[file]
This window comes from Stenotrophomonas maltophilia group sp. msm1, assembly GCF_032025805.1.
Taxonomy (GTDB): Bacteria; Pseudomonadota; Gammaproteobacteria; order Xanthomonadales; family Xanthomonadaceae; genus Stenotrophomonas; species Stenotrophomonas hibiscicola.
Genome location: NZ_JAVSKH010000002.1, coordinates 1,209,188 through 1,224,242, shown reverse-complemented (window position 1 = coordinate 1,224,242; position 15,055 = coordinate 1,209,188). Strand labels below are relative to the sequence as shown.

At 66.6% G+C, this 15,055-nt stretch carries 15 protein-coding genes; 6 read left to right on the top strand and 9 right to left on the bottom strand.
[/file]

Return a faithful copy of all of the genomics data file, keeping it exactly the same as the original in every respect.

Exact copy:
This window comes from Stenotrophomonas maltophilia group sp. msm1, assembly GCF_032025805.1.
Taxonomy (GTDB): Bacteria; Pseudomonadota; Gammaproteobacteria; order Xanthomonadales; family Xanthomonadaceae; genus Stenotrophomonas; species Stenotrophomonas hibiscicola.
Genome location: NZ_JAVSKH010000002.1, coordinates 1,209,188 through 1,224,242, shown reverse-complemented (window position 1 = coordinate 1,224,242; position 15,055 = coordinate 1,209,188). Strand labels below are relative to the sequence as shown.

At 66.6% G+C, this 15,055-nt stretch carries 15 protein-coding genes; 6 read left to right on the top strand and 9 right to left on the bottom strand.